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When the Canada Pension Plan was put in place on January 1,1966, it was a relatively simple retirement savings model. Working Canadians started making contributions to the CPP when they turned 18 years of age and continued making those contributions throughout their working life. Those who had contributed could start receiving CPP on retirement, usually at the age of 65. Once an individual was receiving retirement benefits, he or she was not required (or allowed) to make further contributions to the CPP. The CPP retirement benefit for which that individual was eligible therefore could not increase (except for inflationary increases) after that point.


Just over a decade ago, it was possible to buy a home in Canada with no down payment — financing 100% of the purchase price — and extending the repayment period for that borrowing over a 40-year period.


While Canadians had an extended time this year to file their income tax returns for the 2019 tax year, the extended filing deadlines (June 1 for the majority of Canadians, and June 15 for self-employed individuals and their spouses) have passed and returns should be filed.


While the standard (and accurate) advice is that tax and financial planning are best approached as activities to be carried on throughout the year, it’s also the case that a mid-year tax and financial checkup makes good sense, and that’s especially the case this year.


The baby boom generation, which is now in or near retirement, has always been able to factor receiving Old Age Security benefits, once they turn 65, into their retirement income plans. While receipt of such benefits can be still be assumed by the vast majority of Canadian retirees, the age at which such income will commence is no longer a fixed number. Rather, retirees are now faced with a choice about when they want those benefits to start. For the past four years, Canadians have had the option of deferring receipt of their Old Age Security benefits, for months or for years past the age of 65, and that election to defer continues to be available. The difficulty that can arise is how to determine, on an individual basis, whether it makes sense to defer receipt of OAS benefits and, if so, for how long. It’s a consequential choice and decision, since any election made to defer is irrevocable.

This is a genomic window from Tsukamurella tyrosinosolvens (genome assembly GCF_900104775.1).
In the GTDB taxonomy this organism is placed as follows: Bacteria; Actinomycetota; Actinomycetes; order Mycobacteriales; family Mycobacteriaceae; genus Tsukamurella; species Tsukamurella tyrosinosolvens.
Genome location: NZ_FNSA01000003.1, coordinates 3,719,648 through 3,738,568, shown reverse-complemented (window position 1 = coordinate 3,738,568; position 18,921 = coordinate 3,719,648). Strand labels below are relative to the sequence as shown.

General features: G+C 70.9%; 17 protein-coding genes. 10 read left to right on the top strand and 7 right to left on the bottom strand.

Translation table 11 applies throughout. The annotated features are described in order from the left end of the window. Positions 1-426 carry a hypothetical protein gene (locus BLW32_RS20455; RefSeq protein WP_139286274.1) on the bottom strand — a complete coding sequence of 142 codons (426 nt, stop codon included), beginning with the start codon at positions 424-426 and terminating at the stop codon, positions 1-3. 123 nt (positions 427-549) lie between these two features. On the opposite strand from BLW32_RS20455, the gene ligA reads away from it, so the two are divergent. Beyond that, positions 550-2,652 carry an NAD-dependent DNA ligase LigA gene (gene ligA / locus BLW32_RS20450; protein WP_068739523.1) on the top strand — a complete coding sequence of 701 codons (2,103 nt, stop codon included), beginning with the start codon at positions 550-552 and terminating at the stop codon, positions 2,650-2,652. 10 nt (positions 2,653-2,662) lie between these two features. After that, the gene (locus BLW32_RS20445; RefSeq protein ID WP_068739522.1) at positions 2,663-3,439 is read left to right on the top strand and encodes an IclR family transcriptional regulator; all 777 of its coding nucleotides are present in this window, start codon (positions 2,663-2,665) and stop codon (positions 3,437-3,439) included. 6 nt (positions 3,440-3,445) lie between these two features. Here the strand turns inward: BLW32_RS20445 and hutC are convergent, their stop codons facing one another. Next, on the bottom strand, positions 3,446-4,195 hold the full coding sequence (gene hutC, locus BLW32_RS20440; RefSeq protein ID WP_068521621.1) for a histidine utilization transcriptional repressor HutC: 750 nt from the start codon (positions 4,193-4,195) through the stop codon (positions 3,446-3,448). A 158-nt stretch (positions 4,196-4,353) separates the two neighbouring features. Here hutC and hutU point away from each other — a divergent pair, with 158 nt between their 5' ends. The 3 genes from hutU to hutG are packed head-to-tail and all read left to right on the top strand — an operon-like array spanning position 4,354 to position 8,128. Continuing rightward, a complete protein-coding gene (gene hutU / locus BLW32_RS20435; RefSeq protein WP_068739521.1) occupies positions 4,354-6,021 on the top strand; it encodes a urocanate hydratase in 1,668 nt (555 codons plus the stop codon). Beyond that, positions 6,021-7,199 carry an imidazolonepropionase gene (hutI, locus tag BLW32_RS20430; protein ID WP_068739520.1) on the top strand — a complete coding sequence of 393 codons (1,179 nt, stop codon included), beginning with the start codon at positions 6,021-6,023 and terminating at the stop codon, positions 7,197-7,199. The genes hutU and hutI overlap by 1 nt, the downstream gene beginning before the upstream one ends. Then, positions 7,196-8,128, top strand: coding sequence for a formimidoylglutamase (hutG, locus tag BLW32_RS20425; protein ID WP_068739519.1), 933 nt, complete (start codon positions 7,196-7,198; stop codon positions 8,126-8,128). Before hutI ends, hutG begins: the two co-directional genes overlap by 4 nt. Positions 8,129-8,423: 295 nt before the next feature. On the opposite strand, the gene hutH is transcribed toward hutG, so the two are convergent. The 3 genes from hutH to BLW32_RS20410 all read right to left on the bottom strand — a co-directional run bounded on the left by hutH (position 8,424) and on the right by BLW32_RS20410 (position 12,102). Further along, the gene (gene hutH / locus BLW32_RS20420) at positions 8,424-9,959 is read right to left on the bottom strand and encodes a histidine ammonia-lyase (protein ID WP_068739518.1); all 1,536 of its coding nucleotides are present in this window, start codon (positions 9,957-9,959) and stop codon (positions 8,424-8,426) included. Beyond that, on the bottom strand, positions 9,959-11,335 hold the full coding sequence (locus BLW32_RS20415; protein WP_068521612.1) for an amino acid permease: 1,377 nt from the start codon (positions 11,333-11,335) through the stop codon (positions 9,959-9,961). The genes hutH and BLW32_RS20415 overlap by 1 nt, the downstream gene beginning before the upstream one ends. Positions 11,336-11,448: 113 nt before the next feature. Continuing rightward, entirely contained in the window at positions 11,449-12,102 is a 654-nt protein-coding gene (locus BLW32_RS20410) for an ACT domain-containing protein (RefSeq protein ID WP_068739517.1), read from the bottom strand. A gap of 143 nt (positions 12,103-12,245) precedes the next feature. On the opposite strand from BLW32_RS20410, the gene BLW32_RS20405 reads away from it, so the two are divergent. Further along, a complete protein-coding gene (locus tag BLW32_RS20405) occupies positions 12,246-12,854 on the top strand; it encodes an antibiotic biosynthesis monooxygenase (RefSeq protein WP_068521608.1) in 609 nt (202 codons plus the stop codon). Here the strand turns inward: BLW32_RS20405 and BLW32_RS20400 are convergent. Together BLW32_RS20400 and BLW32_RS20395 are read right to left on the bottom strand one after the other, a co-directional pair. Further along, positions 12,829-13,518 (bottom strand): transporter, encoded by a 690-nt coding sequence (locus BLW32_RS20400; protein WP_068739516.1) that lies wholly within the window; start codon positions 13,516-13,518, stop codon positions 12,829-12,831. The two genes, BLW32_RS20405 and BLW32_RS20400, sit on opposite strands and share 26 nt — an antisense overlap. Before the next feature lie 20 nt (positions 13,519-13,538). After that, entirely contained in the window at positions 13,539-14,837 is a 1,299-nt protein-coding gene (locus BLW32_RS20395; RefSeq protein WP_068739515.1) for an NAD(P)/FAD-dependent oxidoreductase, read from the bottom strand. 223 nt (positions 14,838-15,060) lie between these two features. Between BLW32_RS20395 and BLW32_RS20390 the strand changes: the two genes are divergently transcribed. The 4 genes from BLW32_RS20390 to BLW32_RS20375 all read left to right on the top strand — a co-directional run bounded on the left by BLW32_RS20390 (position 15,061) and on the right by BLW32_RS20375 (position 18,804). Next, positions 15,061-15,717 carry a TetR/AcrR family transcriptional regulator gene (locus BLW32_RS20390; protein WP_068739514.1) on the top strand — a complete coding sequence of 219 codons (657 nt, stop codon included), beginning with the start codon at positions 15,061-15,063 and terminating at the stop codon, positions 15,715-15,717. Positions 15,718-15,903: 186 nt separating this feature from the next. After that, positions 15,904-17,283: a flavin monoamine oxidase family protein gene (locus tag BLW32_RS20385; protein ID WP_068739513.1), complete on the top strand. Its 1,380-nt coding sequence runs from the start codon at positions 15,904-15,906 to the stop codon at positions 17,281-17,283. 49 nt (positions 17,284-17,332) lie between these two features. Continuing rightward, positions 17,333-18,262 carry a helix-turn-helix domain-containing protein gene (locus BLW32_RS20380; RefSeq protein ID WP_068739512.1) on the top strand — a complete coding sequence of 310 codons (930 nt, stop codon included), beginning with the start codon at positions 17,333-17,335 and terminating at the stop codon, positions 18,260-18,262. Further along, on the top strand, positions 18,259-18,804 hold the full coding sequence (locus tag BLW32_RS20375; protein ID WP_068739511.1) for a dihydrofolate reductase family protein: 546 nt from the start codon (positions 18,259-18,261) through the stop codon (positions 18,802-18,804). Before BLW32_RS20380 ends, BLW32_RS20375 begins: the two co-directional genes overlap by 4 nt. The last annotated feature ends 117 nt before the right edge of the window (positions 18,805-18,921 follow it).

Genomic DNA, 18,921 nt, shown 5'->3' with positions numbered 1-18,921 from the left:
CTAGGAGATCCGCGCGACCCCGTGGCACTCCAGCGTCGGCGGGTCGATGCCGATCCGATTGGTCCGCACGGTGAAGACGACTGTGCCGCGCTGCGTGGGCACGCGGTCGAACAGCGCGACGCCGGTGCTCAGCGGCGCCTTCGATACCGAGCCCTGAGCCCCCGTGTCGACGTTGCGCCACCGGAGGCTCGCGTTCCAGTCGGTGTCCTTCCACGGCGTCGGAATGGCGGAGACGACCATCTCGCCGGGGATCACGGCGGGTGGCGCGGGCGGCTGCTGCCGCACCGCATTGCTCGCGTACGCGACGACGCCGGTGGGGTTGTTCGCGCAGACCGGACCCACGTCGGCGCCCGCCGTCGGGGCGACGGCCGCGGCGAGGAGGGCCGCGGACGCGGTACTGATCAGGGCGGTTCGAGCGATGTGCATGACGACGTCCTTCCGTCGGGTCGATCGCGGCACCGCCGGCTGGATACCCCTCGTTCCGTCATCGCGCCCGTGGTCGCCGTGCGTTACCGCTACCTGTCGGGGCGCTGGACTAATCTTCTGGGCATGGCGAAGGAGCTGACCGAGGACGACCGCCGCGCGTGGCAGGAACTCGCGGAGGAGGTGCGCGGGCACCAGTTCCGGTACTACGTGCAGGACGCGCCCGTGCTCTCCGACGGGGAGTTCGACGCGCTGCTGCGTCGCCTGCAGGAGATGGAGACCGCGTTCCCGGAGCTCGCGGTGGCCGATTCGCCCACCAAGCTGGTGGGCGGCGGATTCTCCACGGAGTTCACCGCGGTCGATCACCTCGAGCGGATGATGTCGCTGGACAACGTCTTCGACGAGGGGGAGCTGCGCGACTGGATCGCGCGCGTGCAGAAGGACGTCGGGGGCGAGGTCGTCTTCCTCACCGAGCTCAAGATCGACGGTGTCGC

As the Canada Revenue Agency (CRA) notes on its website, new tax scams are devised every single day of the week. And, despite the cautionary tales which appear frequently in the media and the warnings posted by the CRA on its website, Canadians continue, with regularity, to fall victim to each new (and old) tax scam and tax fraud.


In recent years, it seems that the arrival of spring has coincided with a natural or man-made disaster somewhere in Canada. Spring is also, of course, tax return preparation and filing season for most Canadian taxpayers, but it’s likely taxes were the last thing on the minds of families and individuals affected by this spring’s floods. And, in most cases, those families and individuals will not be penalized for failing, in such circumstances, to fulfill their tax obligations in a timely way.


Older taxpayers who have recently completed and filed their tax returns for 2016 may face an unpleasant surprise when that return is assessed. The unpleasant surprise may come in the form of a notification that they are subject to the Old Age Security “recovery tax” – known much more familiarly to Canadians as the OAS clawback.


The Canadian tax system is in a constant state of change and evolution, as new measures are introduced and existing ones are “tweaked” through a never-ending series of budgetary and other announcements. However, even by normal standards, 2017 is a year in which there are larger than usual number of tax changes affecting individual taxpayers. And, unfortunately, most of those changes involve the repeal of existing tax credits which are claimed by millions of Canadian taxpayers.